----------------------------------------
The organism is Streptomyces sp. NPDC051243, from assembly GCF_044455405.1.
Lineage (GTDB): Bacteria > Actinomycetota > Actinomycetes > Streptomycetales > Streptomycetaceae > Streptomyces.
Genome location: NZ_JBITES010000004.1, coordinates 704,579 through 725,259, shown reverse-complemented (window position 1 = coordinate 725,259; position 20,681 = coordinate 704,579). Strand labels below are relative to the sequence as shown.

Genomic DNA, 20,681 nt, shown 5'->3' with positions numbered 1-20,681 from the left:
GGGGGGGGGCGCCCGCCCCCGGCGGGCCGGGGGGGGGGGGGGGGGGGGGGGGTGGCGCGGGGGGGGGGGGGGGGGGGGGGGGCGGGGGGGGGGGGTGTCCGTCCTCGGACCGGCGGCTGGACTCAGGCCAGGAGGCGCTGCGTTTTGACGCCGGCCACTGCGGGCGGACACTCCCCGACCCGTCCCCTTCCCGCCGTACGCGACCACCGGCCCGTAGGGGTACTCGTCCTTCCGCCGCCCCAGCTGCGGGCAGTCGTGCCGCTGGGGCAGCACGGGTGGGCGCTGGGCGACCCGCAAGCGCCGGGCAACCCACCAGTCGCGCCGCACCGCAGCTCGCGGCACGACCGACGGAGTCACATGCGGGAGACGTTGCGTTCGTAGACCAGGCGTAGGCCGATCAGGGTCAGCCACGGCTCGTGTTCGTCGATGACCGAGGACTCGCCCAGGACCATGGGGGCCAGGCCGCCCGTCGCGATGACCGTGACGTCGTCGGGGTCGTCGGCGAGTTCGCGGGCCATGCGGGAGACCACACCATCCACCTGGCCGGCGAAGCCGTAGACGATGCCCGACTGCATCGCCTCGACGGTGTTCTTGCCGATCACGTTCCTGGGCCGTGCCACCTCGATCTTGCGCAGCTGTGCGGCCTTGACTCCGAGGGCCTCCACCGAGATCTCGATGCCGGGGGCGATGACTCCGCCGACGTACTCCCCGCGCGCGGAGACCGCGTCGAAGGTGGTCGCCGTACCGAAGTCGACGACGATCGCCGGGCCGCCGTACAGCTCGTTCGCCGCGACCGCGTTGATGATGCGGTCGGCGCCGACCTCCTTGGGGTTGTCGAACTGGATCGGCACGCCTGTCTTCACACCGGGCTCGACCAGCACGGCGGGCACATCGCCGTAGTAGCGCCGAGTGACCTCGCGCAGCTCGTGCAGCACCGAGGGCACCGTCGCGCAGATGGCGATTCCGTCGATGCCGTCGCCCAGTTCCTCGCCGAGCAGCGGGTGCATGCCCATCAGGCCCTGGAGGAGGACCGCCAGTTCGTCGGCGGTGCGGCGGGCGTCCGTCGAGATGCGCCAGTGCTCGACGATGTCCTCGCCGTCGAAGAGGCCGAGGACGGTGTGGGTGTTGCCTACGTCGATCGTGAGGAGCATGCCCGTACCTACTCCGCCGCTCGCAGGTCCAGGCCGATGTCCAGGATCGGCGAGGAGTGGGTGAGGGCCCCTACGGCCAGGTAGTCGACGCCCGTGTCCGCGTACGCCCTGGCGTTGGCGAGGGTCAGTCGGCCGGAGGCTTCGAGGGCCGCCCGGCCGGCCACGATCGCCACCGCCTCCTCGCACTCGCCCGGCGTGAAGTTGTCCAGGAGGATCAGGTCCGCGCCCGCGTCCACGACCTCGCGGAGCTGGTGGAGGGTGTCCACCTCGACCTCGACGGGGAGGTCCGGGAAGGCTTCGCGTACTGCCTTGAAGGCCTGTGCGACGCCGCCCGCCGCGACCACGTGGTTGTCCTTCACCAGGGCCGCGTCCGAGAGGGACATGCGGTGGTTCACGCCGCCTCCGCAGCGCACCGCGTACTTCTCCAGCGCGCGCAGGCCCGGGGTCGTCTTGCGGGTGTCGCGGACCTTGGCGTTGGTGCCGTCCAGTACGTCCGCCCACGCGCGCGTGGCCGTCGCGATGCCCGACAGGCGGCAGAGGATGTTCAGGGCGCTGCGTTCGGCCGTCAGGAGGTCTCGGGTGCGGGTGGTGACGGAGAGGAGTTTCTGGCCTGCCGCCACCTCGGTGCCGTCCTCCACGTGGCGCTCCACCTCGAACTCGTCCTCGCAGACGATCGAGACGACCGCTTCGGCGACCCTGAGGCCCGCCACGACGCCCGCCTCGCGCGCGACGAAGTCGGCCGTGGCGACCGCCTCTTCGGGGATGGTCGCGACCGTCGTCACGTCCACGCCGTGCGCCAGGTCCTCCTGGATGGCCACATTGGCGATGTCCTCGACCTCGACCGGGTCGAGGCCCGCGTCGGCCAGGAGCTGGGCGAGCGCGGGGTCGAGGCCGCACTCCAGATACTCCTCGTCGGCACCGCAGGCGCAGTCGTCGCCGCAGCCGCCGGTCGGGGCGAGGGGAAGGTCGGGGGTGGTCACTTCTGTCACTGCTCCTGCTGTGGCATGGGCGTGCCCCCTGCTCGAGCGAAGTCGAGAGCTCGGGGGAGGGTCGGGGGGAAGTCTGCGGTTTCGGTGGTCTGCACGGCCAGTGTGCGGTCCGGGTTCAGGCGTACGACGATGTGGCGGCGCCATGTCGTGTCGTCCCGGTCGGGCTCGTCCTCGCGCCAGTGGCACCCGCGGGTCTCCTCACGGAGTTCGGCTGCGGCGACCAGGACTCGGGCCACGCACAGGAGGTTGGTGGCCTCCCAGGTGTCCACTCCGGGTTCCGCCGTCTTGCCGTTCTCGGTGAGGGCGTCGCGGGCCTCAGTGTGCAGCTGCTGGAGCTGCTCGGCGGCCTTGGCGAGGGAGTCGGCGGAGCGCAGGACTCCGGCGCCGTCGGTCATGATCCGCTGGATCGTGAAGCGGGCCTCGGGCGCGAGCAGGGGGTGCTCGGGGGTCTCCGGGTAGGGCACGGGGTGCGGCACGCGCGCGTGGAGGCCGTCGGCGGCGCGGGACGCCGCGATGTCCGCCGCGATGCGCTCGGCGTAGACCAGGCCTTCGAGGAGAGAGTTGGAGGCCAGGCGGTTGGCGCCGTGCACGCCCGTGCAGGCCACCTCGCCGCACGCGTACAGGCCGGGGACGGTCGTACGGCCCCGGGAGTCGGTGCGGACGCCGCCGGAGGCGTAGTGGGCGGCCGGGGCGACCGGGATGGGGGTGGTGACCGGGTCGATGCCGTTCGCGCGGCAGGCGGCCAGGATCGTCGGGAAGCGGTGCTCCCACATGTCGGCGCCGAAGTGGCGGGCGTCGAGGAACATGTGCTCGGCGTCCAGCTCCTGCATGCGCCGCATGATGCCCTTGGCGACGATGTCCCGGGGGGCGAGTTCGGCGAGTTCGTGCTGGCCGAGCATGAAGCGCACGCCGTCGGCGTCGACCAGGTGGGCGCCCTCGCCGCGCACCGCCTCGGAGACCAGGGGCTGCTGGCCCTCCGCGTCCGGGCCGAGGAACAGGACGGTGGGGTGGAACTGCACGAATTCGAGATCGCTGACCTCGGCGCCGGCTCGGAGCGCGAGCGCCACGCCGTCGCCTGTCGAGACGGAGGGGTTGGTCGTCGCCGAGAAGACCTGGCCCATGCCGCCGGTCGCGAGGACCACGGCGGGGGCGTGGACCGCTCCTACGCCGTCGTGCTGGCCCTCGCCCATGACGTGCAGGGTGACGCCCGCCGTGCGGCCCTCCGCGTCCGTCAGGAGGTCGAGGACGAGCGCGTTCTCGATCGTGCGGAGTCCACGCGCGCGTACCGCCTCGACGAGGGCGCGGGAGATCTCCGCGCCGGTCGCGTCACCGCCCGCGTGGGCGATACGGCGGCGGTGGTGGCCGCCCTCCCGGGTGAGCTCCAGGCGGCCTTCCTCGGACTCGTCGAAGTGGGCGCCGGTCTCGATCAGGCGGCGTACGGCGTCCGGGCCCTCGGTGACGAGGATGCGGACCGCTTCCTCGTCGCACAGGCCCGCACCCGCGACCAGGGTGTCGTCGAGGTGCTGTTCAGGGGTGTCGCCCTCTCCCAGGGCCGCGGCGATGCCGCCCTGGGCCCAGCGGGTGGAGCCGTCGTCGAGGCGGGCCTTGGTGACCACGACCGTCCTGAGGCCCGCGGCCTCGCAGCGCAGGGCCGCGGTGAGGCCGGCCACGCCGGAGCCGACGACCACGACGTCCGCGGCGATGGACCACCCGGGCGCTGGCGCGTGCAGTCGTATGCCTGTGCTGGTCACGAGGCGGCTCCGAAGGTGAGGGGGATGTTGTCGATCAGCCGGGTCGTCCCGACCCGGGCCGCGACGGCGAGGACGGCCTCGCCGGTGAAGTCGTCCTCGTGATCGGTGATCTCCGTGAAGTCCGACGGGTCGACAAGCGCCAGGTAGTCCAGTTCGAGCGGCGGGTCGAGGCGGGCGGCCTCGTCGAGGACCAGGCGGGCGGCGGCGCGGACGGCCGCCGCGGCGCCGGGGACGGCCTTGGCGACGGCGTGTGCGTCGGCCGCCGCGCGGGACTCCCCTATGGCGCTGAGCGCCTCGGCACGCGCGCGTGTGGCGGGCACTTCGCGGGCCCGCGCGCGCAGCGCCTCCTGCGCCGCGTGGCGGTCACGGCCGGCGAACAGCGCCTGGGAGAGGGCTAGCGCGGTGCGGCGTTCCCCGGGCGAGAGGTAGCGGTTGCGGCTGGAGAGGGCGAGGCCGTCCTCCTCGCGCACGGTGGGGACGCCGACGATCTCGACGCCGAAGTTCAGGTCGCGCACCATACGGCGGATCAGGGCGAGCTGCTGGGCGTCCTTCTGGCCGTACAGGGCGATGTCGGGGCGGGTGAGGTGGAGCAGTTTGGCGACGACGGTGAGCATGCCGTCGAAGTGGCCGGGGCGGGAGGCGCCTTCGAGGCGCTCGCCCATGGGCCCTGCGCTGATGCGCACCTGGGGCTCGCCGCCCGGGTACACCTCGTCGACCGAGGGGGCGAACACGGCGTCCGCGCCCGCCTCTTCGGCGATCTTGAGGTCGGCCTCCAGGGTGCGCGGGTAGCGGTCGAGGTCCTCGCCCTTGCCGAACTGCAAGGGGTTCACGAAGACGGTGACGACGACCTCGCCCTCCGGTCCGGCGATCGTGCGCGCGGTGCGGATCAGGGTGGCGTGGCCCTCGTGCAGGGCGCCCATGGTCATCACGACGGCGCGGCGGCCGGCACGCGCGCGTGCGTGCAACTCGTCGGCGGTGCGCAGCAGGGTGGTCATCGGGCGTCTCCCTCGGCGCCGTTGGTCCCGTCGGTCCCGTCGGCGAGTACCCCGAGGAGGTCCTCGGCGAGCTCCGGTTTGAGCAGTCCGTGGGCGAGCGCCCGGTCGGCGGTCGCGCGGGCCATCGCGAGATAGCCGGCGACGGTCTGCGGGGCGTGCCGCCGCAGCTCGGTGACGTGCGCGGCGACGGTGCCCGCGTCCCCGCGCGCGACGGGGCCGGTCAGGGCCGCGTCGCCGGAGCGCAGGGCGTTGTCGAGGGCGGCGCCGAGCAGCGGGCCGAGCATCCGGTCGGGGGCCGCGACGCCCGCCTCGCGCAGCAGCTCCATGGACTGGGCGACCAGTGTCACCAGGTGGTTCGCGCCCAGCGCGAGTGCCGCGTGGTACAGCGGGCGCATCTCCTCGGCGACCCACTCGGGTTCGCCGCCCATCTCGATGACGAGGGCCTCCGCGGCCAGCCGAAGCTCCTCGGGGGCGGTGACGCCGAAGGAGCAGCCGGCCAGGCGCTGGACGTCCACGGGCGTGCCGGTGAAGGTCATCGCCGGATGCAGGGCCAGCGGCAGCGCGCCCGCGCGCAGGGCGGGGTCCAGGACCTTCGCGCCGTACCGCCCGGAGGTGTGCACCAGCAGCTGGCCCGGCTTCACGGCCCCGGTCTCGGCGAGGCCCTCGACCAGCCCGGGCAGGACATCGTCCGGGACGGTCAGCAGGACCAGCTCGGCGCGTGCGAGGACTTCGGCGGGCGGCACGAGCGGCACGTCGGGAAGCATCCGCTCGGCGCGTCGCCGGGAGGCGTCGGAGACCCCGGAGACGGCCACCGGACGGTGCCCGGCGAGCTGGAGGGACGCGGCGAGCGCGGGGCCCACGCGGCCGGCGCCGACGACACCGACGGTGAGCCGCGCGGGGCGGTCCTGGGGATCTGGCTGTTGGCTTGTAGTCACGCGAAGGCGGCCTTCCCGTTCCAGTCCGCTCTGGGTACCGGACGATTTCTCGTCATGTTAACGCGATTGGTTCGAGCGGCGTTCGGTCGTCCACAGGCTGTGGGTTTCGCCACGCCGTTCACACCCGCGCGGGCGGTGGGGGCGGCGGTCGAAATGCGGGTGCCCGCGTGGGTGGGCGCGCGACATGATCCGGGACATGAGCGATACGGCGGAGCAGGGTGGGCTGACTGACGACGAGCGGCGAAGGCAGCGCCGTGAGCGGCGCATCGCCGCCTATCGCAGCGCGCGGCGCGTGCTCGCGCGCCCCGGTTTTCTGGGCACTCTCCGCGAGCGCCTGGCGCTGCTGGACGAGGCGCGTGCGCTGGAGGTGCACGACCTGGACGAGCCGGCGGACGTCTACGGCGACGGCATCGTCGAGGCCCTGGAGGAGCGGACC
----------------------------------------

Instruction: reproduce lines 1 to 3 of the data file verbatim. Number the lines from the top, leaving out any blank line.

The organism is Streptomyces sp. NPDC051243, from assembly GCF_044455405.1.
Lineage (GTDB): Bacteria > Actinomycetota > Actinomycetes > Streptomycetales > Streptomycetaceae > Streptomyces.
Genome location: NZ_JBITES010000004.1, coordinates 704,579 through 725,259, shown reverse-complemented (window position 1 = coordinate 725,259; position 20,681 = coordinate 704,579). Strand labels below are relative to the sequence as shown.